• Leberwurst: Literally translated as liver sausage, this spreadable sausage is served as part of a traditional German breakfast and is enjoyed all over the country.

 

Spätzle

A speciality of Baden- Württemberg Spaetzle, are a kind of soft noodle that are made with few ingredients and then passed through a type of strainer. They are typically served with cheese or fried onions and or as an accompaniment to a dish. This really is a favourite with locals and visitors alike, and is particularly popular in the Black Forest region. A personal guide will be able to advise you on the best place to sample it.

 

Rote Grütze

This desert is generally enjoyed more in the north of Germany – especially Hamburg -- and consists of a medley of berries served (Hamburg style) with a sweet vanilla sauce.

Black Forest Cake

The name gives it away: this cake is a speciality of the Black Forest region of southeast Germany. It consists of chocolate sponge, layered with cream and topped with more cream, chocolate shavings and cherries. A trip to the black forest wouldn’t be complete without a huge slice of Black Forest cake!

Beer and wine tour in Germany

Beer

  • Beer tasting tour: With around 1300 breweries in Germany, it goes without saying that Germans love their beer. With so much choice, it’s difficult to know where to start. Franconia, a region in the state of Bavaria, has the most amount of breweries. Here, it is possible to sample everything from Weissbier to Rauchbier, each of them varying hugely in flavour. For the beer enthusiasts why not hire a personal tour guide who could arrange a trip for beer tasting in some of the best taverns and breweries Germany has to offer?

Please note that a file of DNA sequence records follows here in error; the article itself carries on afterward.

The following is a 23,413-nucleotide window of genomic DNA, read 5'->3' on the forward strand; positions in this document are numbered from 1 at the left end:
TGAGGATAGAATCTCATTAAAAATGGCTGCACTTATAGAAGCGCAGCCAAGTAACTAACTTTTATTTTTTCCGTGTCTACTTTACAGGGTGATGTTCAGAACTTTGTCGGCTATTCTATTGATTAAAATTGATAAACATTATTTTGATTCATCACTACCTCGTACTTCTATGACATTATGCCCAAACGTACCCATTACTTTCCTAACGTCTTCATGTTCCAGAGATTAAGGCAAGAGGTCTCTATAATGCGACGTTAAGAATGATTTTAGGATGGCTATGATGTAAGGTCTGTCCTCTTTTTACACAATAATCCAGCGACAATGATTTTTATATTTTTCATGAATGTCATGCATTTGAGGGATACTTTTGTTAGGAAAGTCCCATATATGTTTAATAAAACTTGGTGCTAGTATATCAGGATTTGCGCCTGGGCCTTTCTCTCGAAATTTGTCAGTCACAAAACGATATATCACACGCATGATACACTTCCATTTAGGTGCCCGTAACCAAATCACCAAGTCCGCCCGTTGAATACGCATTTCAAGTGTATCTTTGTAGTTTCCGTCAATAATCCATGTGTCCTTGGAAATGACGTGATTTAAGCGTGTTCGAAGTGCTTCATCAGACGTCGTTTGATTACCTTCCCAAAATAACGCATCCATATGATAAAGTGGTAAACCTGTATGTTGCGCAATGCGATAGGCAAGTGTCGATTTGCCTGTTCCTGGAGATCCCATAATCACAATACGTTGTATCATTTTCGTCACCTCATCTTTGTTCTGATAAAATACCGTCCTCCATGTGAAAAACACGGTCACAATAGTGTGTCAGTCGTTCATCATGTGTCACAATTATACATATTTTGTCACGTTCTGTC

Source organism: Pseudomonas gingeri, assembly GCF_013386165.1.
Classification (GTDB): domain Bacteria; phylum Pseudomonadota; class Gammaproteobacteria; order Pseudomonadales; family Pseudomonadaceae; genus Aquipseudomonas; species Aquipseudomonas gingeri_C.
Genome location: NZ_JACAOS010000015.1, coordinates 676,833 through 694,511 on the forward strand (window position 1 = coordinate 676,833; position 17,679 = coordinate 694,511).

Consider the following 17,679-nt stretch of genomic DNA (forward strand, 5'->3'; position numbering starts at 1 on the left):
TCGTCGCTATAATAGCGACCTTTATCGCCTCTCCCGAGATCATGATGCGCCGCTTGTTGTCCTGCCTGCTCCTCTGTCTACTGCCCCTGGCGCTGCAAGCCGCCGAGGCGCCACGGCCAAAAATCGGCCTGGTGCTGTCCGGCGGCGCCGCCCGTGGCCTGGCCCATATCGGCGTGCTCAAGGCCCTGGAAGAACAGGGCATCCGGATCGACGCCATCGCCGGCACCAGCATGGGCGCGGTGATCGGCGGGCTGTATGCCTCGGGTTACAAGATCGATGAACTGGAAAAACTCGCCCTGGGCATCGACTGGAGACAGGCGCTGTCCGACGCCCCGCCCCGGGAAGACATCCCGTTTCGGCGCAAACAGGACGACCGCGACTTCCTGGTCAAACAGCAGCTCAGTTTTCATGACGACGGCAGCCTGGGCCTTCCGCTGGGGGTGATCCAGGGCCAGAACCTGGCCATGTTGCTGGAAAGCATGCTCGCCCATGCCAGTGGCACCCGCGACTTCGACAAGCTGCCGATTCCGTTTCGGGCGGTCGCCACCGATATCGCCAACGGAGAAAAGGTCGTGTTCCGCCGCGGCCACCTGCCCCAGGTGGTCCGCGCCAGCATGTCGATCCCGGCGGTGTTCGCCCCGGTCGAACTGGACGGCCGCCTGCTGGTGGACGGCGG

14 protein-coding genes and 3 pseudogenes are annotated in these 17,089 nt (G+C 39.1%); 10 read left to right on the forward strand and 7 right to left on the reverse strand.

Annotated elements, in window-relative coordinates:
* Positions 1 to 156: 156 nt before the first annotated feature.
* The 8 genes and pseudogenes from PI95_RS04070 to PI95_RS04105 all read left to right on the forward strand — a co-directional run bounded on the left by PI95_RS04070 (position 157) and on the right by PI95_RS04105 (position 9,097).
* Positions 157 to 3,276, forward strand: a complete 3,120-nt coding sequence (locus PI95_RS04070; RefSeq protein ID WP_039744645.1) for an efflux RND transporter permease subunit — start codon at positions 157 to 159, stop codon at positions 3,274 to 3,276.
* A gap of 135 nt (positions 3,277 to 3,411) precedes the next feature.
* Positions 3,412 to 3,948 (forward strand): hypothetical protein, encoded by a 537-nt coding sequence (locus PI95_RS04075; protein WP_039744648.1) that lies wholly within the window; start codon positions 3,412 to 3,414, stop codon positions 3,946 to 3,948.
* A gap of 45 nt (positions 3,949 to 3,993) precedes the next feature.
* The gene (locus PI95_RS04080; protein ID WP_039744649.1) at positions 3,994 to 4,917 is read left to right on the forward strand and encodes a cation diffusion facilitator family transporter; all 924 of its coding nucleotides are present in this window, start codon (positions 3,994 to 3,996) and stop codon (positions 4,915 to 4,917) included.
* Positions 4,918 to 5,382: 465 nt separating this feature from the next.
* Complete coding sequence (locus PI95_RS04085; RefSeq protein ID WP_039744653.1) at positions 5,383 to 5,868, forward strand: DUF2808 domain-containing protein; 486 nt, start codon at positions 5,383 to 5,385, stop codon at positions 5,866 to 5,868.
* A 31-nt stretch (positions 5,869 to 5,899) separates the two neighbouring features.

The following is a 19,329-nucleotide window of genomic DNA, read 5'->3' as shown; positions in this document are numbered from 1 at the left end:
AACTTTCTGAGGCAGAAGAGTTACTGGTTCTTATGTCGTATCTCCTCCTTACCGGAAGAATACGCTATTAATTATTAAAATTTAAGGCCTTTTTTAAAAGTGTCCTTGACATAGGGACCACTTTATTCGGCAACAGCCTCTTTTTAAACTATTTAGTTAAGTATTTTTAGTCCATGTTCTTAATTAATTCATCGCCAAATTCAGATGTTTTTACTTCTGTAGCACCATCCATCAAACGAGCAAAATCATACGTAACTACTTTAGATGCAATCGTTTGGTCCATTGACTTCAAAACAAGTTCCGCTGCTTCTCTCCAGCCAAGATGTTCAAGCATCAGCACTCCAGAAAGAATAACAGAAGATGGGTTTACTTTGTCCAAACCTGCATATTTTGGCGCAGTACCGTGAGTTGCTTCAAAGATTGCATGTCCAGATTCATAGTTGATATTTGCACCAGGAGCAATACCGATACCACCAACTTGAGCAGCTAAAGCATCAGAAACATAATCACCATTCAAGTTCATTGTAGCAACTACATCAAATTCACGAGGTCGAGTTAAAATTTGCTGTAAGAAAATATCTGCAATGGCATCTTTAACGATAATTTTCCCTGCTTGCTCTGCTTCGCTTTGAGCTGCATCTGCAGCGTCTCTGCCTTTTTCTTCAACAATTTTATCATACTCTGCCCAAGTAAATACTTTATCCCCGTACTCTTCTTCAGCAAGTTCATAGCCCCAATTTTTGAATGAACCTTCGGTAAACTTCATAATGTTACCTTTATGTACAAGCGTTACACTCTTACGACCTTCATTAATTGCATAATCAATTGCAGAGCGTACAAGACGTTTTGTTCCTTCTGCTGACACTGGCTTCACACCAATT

• Beer Festivals: One of the most famous events to take place in Germany every year is without a shadow of a doubt the Munich Oktoberfest. Huge tents are filled with long tables where punters guzzle down huge steins of local German beer served by bartenders in traditional dress and snack on baskets of Brezeln. What’s not to love? While this festival is the most popular, there are many others dotted around Germany which are less crowded and touristy. Your personal guide would be able to assist you if you wanted to attend one of them.

Wine

  • Wine tasting tour: Although Germany is most famous for its beer, its wine is also quite special. With German vineyards covering over 100,000 hectares of land, the wine really holds its own. Mainly produced in the west along the river Rhine and its tributaries, this is the best area to visit if you wanted to do some wine tasting. Again, a personal tour guide would be able to curate a fantastic wine tasting day for you, showing you the best wines and where they come from.

Although not as famous as some countries for its food, German cuisine is really underrated and there really is a lot on offer. Don’t forget to book a personal tour guide to help you try some of the best Germany has to offer.